Classes start next week at UMass Boston, so the campus is bustling like you might expect. Residential assistants are in training, workers are setting up cafeteria tables, students will move into their dorm rooms on Sunday.
Wait. Dorm rooms? Residential assistants? At the University of Massachusetts Boston?
It’s true. In what will be a transformative step for the longtime commuter school, the campus is preparing to open its first-ever residence hall next week. The 1,077-bed facility has long been a dream of the city’s only public university.
The 12-story dorm is the culmination of years of planning, lobbying, reassuring neighbors, and searching for funding. But walk around the gleaming new building that still smells of fresh paint and you get no sense of how much effort it took to make it a reality.
From the windows of the dorm’s sunny common rooms, a panoramic view of the harbor spans from Back Bay to Quincy. Sailboats bob in the water. Looking down toward the campus itself, one can see new buildings and a reconfigured roadway that at last suggest what a fully transformed campus might look like when it emerges from years of demolition piles and delayed construction projects.
The dormitory forms something of a new gateway to the campus from Mount Vernon Street, with a gleaming sign to welcome students. Budget problems still plague the university, and numerous massive construction projects still lie ahead, but the new dorm represents a significant milestone.
“The whole campus is going to feel completely different,” said interim Chancellor Katherine Newman on Monday, as she gazed out at the Boston Harbor Islands from an 11th-floor common room.
Still, the financial details of the dormitory’s construction hint at the predicament the university faces. The $120 million project was paid by Capstone Development, a private company that is leasing land from UMass. This arrangement came about because the university has already borrowed so much money it has reached a self-imposed cap set by university trustees.
Dorm revenue will go to Capstone, but after 40 years ownership will revert to UMass.
For years, UMass leaders lobbied the state for permission to complete this type of public-private project, which was met with opposition from nearby private universities, which saw it as a potential threat.
Nearby neighborhoods also raised concerns but have now largely come around. Opposition from the Columbia-Savin Hill Civic Association has mostly evaporated, said longtime resident Don Walsh, who used to oppose the dorm.
“All the kids who want to live out there, let them live out there,” Walsh said Monday.
He said the neighborhood used to be filled with families who worried about students pricing them out, but the families were priced out anyway, he said. If anything, the dorm might mean fewer students living in the neighborhoods.
The university has no plans to build more buildings right away, nor does it have the money. But it has ambitions, first for a new nursing building. That school, one of the most popular and successful at UMass Boston, is housed in a science center that is set to be demolished; the temporary plan is to move the nursing program into rooms in the administration building and library.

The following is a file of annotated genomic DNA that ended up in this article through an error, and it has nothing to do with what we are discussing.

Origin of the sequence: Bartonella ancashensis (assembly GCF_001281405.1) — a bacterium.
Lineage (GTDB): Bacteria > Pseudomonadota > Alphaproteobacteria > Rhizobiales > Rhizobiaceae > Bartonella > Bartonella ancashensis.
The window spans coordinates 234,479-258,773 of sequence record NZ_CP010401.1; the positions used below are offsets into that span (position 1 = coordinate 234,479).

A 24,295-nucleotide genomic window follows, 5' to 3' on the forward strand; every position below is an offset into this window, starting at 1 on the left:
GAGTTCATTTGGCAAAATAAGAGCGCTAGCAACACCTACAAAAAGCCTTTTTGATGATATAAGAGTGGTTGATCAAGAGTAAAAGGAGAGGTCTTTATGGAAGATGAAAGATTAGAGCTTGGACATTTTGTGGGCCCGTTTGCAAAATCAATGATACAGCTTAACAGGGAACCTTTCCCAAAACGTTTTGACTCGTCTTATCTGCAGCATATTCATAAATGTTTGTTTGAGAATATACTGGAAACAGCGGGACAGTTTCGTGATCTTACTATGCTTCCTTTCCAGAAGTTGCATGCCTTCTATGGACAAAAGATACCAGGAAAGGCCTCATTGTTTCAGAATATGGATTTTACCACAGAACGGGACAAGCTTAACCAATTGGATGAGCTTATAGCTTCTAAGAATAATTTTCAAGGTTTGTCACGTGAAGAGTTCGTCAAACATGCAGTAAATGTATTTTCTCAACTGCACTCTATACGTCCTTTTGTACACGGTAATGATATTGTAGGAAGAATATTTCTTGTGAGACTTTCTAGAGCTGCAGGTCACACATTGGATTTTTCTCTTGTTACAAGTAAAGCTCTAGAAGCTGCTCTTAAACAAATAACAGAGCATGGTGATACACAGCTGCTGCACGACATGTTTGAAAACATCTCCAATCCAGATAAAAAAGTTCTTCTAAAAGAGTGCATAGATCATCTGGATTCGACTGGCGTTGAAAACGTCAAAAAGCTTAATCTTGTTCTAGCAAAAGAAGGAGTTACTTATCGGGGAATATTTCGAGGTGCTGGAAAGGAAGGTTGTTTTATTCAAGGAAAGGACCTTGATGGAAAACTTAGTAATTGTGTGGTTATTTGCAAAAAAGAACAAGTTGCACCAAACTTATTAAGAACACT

The dormitory is a three-part building of 12, seven, and nine floors. The first floor is a 500-seat dining hall and event space with smaller rooms that students can reserve for studying or activities. The dorm staff plans to hold events for commuter students and to help them feel included in the new student life activities.
The dorm is open only to freshmen, and 40 percent of the entering first-years will live there. Research shows that students perform better academically if they live on campus because they are more focused on their work. UMass Boston, a majority-minority school, is trying to improve its graduation rate, which is 48 percent for freshmen, the highest rate to date.
The incoming dorm students will be primarily from Massachusetts, with 16 percent out-of-staters and 3 percent international students, according to UMass. The university spent $1.4 million on dormitory scholarships so that 20 percent of residents will be low-income students who have an average family income of $34,000.
The rooms are a mix of sizes from singles to quads, some with private bathrooms and others that share common, gender-neutral bathrooms in the hall. A dorm room costs about $10,000 for the year, depending on the size. The mandatory meal plan costs $2,700 per semester.
This week, upperclassmen who will work as residential assistants moved into their rooms after four days of team-building and training in the woods of Connecticut.
On the fifth floor, Ursula Barth had already decorated her room with succulent plants along a window sill that looked out over Dorchester Bay to Castle Island. This week they have been learning everything from how to comfort weepy parents who drop off their children to how to report a burnt-out lightbulb to how to handle students who have been drinking.
The housing will be transformative for the RAs, too. Victor Acevedo, a junior, used to commute from Methuen using a combination of trains that took three hours each way. The bliss of his new situation is beginning to sink in.
Acevedo, 23, went shopping at Target last weekend, and on the way back the Uber driver asked if he was headed home.
“I felt weird in answering yes,” he said. “I’m going home, and it’s usually three hours away . . . and now it’s 10 minutes.”